“How can such a little machine be so psychologically disruptive?”, Rebecca wondered.
The portable chemotherapy machine’s constant whirring was inescapable as the simultaneously lifesaving and cell-killing drugs pumped into her veins.
Just a few months earlier, Rebecca was diagnosed with Stage III colorectal cancer. She was 46 years old – several years younger than the standard screening age for colorectal cancer – and was in seemingly good health. Rebecca worked full time as a nurse, ate healthy, enjoyed traveling and had run a couple of half marathons.
The symptoms of her cancer were subtle. Kidney and back pain on her left side, occasional blood in her stool, fatigue.
“I felt like a wimp,” Rebecca said. “My doctor at the time had gone through breast and stomach cancer, and here I was complaining about this minor pain.”
She was referred to Dr. Douglas Kuperman, a Sarasota gastroenterologist at Florida Digestive Health Specialists, for a colonoscopy.
“It’s always devastating to discover a tumor in such a young woman that is otherwise healthy,” said Dr. Kuperman. “I had to give her the bad news, but also tried to encourage her that we may have caught this early enough that removal and subsequent treatment would give her the best chance for a cure.”
Like many colorectal cancer patients, Rebecca didn’t have a family history of cancer. The American Cancer Society estimates that about 1 in 21 men and 1 in 23 women in the United States will develop colorectal cancer during their lifetime. It is estimated that approximately 150,000 people will be diagnosed in 2021.
“Colorectal cancer is particularly scary because it can show up with little to know no warning,” said Dr. Kuperman. “Asymptomatic patients are not uncommon and it’s crucial that people understand even the smallest warning signs – like blood in stool or fatigue.”
Soon after her diagnosis, Rebecca underwent bowel surgery to eliminate the tumor and the surrounding area where cancer cells were likely lurking. Six months of chemotherapy followed, where a machine hooked up to Rebecca’s chest port would drip mechanically in 48-hour intervals.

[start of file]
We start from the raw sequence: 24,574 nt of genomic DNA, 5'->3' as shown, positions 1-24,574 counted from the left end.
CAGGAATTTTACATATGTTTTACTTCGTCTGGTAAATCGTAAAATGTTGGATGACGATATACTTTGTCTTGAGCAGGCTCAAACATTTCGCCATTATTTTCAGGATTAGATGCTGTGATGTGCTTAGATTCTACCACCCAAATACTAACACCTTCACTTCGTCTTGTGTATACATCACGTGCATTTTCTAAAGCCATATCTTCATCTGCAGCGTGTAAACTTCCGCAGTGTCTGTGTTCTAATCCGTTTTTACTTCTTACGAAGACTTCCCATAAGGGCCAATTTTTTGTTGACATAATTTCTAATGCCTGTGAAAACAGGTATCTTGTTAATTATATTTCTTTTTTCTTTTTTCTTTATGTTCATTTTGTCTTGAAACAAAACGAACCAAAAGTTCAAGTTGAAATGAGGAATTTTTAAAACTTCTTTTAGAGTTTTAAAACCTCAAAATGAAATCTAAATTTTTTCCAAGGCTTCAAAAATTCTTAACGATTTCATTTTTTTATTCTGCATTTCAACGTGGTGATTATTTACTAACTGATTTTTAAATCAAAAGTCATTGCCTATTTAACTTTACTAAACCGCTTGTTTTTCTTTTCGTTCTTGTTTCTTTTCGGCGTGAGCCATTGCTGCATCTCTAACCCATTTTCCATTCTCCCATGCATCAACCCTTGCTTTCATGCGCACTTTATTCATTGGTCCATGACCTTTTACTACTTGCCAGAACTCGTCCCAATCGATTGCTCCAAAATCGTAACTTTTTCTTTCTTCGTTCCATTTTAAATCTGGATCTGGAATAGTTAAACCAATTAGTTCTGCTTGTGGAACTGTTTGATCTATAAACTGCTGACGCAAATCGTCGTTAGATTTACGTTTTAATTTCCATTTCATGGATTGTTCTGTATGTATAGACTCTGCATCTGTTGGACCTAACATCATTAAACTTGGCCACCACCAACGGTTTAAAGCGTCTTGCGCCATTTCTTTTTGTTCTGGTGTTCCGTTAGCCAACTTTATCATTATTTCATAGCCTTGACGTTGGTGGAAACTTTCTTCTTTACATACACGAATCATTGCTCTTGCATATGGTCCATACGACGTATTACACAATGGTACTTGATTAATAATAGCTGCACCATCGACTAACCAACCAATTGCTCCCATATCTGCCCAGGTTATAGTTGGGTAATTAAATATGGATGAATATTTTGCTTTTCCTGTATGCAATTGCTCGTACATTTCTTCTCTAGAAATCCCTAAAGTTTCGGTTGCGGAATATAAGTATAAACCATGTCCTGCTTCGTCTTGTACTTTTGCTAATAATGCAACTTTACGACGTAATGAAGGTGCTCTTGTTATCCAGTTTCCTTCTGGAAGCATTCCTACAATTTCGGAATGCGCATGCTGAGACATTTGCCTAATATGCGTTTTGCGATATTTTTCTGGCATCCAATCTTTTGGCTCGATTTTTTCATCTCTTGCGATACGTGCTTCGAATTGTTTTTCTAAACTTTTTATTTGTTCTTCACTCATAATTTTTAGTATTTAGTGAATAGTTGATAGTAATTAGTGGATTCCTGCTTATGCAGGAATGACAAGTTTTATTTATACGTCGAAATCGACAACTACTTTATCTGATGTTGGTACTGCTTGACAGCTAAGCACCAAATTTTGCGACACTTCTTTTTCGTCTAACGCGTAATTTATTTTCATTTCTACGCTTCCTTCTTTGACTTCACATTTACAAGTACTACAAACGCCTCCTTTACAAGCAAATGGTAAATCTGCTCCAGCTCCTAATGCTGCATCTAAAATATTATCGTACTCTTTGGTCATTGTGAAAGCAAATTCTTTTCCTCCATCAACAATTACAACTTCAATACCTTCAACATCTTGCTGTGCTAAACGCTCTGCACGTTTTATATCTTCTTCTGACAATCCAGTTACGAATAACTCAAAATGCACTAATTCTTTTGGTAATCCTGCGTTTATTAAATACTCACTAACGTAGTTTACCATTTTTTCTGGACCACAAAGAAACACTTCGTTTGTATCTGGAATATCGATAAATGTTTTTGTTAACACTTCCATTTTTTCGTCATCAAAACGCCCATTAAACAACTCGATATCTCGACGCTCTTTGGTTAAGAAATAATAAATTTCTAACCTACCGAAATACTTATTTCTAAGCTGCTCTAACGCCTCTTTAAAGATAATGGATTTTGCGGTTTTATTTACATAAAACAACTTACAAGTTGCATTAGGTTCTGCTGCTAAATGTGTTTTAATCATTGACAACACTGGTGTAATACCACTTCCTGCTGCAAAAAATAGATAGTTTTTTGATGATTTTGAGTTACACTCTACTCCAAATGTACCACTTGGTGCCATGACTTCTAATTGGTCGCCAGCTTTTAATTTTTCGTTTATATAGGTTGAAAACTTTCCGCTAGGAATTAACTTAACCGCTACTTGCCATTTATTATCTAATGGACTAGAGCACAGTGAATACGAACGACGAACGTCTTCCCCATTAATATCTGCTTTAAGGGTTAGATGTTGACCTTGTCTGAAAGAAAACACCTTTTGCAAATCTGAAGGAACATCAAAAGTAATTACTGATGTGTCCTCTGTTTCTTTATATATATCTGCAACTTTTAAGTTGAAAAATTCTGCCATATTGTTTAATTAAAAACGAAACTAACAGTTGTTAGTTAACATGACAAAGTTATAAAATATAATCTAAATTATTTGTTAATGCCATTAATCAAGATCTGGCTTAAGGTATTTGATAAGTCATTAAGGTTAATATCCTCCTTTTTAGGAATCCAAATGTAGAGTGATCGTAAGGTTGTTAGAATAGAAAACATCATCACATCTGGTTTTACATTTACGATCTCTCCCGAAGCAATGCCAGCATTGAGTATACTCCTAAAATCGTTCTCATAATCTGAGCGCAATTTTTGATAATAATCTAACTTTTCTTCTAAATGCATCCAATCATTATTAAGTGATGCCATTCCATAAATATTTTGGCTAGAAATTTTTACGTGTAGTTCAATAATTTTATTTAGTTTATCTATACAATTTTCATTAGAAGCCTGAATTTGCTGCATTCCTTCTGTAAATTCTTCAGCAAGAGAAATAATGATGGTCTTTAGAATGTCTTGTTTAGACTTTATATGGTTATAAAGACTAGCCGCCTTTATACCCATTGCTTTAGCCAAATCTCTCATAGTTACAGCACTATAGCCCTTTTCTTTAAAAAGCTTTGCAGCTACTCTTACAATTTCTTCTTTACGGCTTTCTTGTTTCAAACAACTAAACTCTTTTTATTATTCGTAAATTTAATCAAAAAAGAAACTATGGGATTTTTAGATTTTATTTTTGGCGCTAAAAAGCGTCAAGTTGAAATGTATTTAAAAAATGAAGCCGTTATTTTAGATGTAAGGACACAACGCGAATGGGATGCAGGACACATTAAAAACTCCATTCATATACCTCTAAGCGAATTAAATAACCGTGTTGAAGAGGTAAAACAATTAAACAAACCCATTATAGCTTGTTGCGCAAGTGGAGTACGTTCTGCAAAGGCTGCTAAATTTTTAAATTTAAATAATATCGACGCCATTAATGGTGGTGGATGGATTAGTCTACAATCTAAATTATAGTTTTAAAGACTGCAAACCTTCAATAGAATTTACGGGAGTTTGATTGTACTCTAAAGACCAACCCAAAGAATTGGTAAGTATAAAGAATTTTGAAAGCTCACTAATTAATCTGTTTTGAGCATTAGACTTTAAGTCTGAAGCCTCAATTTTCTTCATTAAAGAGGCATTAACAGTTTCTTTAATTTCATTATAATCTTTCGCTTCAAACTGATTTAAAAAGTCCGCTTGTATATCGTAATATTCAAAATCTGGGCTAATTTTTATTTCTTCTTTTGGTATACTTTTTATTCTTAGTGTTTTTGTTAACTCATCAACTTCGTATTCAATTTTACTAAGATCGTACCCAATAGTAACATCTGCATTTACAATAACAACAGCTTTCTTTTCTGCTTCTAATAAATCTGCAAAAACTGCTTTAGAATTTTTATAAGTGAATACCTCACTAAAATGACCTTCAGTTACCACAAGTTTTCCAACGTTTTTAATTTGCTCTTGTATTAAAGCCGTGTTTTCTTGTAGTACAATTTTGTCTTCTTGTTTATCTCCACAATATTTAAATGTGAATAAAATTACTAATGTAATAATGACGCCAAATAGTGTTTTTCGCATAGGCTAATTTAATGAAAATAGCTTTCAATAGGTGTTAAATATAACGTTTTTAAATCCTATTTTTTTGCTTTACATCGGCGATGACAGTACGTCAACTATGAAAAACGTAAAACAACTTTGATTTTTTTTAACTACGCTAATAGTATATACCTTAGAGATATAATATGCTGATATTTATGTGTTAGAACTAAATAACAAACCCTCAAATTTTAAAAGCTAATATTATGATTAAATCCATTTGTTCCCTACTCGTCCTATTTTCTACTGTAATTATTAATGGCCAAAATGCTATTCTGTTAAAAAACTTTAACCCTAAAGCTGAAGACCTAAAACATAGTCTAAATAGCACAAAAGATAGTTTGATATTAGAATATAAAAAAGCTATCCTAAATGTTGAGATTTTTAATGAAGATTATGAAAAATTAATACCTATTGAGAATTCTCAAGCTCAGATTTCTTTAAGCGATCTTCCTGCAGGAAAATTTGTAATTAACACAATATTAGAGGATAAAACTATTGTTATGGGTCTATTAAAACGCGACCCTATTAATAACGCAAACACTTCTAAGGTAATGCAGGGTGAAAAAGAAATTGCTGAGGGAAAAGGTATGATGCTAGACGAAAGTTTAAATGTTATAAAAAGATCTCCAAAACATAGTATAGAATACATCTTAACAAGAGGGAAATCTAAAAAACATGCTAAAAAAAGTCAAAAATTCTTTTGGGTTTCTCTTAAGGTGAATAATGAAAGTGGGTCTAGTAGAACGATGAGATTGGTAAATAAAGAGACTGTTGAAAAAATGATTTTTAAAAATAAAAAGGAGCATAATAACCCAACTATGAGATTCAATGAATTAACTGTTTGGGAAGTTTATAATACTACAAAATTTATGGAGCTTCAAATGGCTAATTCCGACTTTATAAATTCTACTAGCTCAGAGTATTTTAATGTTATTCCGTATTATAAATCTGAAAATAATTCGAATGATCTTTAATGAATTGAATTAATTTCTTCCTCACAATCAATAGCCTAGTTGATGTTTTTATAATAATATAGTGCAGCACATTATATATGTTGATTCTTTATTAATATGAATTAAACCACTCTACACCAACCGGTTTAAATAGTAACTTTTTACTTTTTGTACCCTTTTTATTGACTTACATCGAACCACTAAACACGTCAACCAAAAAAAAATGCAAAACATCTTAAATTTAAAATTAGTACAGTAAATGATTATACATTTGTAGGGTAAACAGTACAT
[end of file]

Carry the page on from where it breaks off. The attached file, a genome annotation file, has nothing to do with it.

The medication wracked Rebecca’s body as it killed any remaining cancer, along with the healthy cells.
“I was sad” said Rebecca. “I was mad at my body. I felt like it let me down. I was disappointed.”
Surrounded by her spouse and family, she fought the nausea, exhaustion, diarrhea and weight loss in a way many runners tackle the race stretching out in front of them – in intervals. But instead of miles, Rebecca was fighting to get through minutes.
“It’s a little block of time,” she thought. “If I get through this much, I can go to the next one.”
Half a year later, Rebecca finished chemo treatment and was declared cancer-free. Since her diagnosis, her spouse and seven siblings opted to receive colonoscopies. She also makes sure the people around her know the symptoms of colorectal cancer.
“There’s a stigma (around colonoscopies) but I think it’s vitally important,” she said. “Sometimes I think they don’t go because they’re scared of what they’ll find out. But don’t be afraid – it’s not that bad and it could save your life.”
Eight years after beating cancer, Rebecca is enjoying life…without running. Chemotherapy-induced neuropathy (damage to her nerve endings) still plagues her feet, but she doesn’t miss it. Instead, she turns to more meditative forms of physical activity like yoga and long walks.
“Yes, I survived colon cancer but that doesn’t define me. I’m not a victim,” said Rebecca. “I’m a nurse, I’m a wife, I’m a daughter, I’m a sister, I’m a friend. I have a fantastic life.”